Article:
There are a couple of solutions to this problem. Firstly, you could do as I did and give up on having your model code readable, and just not use temporary variables like this, or, secondly, you could like the temporary variable vary with the index, like so

model{
for(i in 1:10){
k[i] <- 10
}
}


### Missing data / ragged arrays

JAGS cannot deal with missing covariates very well. However, it is happy enough for you to include these observations and “step over” them some how. An example of this might be a balanced experiment where some of the trials failed. As an example let us consider a simple two factorial completely randomised design where each factor only has two levels. Let the first factor have levels A and B, and the second factor have levels 1 and 2. Furthermore let there be 3 replicates for each treatment (combination of the factors). Our (frequentist) statistical model for this design would be

$$y_{ijk}=\mu + \alpha_i + \beta_j + \gamma_{ij} + \varepsilon_{ijk},~i\in\{A,B\},j\in\{1,2\},k=1,\ldots,3,\varepsilon_{ijk}\sim N(0,\sigma^2)$$

And we would typically programme this up in JAGS as something like this

model{
for(i in 1:2){
for(j in 1:2){
for(k in 1:3){
y[i,j,k] ~ dnorm(mu[i,j], tau)
}
mu[i,j] <- alpha[i] + beta[j] + gamma[i,j]
}
}

for(i in 1:2){
alpha[i] ~ dnorm(0, 0.000001)
}

for(j in 1:2){
beta[j] ~ dnorm(0, 0.000001)
}

for(i in 1:2){
for(j in 1:2){
gammma[i,j] ~ dnorm(0, 0.000001)
}
}

tau ~ dgamma(0.001, 0.001)
}


Implicit in this code is that y is a 2 x 2 x 3 array, and that we have a fully balanced design. Now let us assume that, for some reason, the treatments $$\tau\in\{A1,A2,B1,B2\}$$ have been replicated 2, 3, 2, 3 times respectively. We can deal with this in JAGS by creating another variable in our input data which we will call reps with reps = c(3, 2, 3, 2). This then can be accommodated in our JAGS model by

model{
for(i in 1:2){
for(j in 1:2){
for(k in 1:reps[(i-1) * 2 + j]){
y[i,j,k] ~ dnorm(mu[i,j], tau)
}
mu[i,j] <- alpha[i] + beta[j] + gamma[i,j]
}
}


y is still a 2 x 2 x 3 array, but simply has NA stored in the positions without information. It is also worth noting that ever since JAGS 4.0 the syntax for loops allows

for(v in V){


where V is a vector containing integer indices. This is very useful for irregular data.

NOTE I have not compiled the JAGS code in my second example, so please let me know if there are mistakes. This is an ongoing article and so I may update it from time to time.

# I am an applied statistician

Today brings a very nice blog post from Rafael Irizarry on being pragmatic in applied statistics rather than rigidly/religiously Bayesian or Frequentist.

Does this article reverse or contradict my thinking in forensic science? Not really. I am a strong proponent of Bayesian thinking in that field. However, in the shorter term I would be happier if practitioners simply had a better understanding of the Frequentist interpretation issues. As a statistician I depend on the collaboration of forensic scientists for both the problems and the data. Telling scientists that everything they are doing is incorrect is generally unhelpful. It is more productive to collaborate and make it better.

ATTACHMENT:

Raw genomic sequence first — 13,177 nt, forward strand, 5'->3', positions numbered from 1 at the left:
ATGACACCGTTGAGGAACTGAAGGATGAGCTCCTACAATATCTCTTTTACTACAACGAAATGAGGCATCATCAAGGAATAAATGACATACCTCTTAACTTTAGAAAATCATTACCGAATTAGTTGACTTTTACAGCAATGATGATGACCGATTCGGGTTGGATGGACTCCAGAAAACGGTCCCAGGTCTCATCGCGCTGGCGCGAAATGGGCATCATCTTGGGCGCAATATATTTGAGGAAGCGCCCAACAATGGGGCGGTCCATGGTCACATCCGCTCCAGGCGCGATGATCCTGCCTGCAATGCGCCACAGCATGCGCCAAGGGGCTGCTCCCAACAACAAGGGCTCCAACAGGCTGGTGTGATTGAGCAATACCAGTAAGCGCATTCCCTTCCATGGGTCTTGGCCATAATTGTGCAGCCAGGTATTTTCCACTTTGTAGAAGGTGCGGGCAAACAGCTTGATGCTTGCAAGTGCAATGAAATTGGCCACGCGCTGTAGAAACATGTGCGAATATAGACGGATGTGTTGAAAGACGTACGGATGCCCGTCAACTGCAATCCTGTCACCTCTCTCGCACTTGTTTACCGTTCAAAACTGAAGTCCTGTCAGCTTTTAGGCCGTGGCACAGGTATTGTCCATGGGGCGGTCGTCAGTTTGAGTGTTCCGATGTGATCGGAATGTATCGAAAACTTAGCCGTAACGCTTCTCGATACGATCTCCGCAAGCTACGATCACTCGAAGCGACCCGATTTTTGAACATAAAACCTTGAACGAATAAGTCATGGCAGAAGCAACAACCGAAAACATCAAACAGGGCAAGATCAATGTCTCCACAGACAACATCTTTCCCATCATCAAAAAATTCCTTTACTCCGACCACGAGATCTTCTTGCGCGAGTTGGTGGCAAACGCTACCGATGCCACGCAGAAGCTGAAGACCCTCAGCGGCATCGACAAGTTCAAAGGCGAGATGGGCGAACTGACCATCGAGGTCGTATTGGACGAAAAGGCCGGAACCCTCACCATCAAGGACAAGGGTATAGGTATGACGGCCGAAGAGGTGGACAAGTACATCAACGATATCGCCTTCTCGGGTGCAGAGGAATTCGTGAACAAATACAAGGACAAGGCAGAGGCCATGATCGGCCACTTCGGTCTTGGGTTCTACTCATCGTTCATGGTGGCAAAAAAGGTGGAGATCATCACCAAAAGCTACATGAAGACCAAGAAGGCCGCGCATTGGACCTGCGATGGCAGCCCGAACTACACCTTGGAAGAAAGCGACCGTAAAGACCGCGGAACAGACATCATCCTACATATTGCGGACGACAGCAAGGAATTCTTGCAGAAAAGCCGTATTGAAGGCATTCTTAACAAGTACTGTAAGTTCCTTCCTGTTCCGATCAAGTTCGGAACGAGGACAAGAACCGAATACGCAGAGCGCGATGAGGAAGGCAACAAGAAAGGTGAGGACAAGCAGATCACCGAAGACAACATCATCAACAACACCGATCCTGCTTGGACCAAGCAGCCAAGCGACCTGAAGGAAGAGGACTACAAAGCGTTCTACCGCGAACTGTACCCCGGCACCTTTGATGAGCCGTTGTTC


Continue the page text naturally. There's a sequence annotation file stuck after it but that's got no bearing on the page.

# MCMC in Excel — an exercise in perversity

I found myself working in Excel as part of the work I did fitting exponential (and gamma) distributions to left censored data. This was partly due to do the fact that my research colleagues had done the initial distribution fitting using Microsoft Excel’s Solver to do maximum likelihood, something it does quite well. A shortcoming of this approach is that you cannot get the Hessian matrix for models with two or more parameters which you need if you want to place any sort of confidence interval around your estimates. There is nothing stop you, of course, from doing the actual mathematics, and calculating the values you need directly, but this all sounds like rather too much work and is distribution specific. One can equally make the criticism that the approximations used by the BFGS and other quasi-Newton methods are not guaranteed to be close to the true Hessian matrix.

The next step along the chain (I am sure this is a terribly mixed-metaphor but hey who cares), for me at least, was to use MCMC — in particular, to implement a simple random walk Metropolis-Hastings sampling scheme.

Note: The method I describe here is almost impossible for a multi-parameter model, or a model where the log-likelihood does not reduce to a simple sum of the data (or a sum of a function of the data). The reason for this is that Excel’s distribution functions are not vector functions, which means in many circumstances the values of the likelihood for different observations must be stored in separate cells, and then we have to sum over the cells. In a problem with n observations and m proposals, we then would have to store $$n\times m$$ values unless we resort to Visual Basic for Applications (VBA). However, I wanted to do this problem without VBA.

Note 2:I know that it is very easy to estimate the variance for the exponential distribution, but please refer to the title of this post.

## Microsoft Excel 2013 for Mac

In order to do MCMC we need to be able to generate random numbers. This functionality is provided in Excel by the Data Analysis Add-In. However, the Data Analysis Add-In has not been available since Excel 2008 for the Mac. There is a claim that this functionality can be restored by a third party piece of software called StatPlus LE, but in my limited time with it it seems a very limited solution. There are number of other pieces of functionality missing in the Mac version of Excel, which reduces its usefulness greatly.